"Philip Oakley" <philipoak...@iee.org> writes:
>> + Note that `--force` applies to all the refs that are pushed,
>> + hence using `git push --all --force`, or `git push --force`
>> + with `push.default` set to `matching` may override refs other
>> + than the current branch (including local refs that are
>> + strictly behind their remote counterpart). To force a push to
>> + only one branch, use `git push <remote> +<branch>` instead of
>> + `--force`.
> It would be useful to include a real example "e.g. `git push origin
> +master`", or a link to specifying a refspec "see <refspec>... above",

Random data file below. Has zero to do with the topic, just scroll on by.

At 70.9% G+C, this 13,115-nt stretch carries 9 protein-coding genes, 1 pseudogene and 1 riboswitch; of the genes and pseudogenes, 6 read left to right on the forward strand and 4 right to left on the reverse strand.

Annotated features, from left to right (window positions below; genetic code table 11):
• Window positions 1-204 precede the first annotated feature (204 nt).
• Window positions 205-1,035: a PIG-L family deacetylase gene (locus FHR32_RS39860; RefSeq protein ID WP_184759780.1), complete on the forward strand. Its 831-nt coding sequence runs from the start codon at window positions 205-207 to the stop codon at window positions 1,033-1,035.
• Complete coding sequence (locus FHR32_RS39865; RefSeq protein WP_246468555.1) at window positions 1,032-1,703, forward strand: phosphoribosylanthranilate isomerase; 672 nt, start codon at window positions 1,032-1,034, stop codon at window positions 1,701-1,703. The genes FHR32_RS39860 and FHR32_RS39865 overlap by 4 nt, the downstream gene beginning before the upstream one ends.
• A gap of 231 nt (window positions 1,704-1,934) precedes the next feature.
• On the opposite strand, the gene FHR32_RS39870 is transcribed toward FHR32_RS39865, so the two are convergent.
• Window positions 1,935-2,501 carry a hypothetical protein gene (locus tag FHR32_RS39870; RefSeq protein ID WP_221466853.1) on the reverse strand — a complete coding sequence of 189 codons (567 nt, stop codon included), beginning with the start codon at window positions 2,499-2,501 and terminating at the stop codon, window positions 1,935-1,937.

> such that the "+" doesn't get lost in the general text, as push is one
> of the first few commands a new user is likely to be looking up (and
> misunderstanding ;-), so let's make the + obvious
Yes, why not. I'll point to the <refspec> section for detail, and just
give an example here.
> I did notice that the <refspec>... section doesn't actually associate
> the "+" with the force action - Am I misunderstanding this?
By having the optional leading `+`, you can tell Git to update the
<dst> ref even if it is not allowed by default (e.g., it is not a
I think it's OK.
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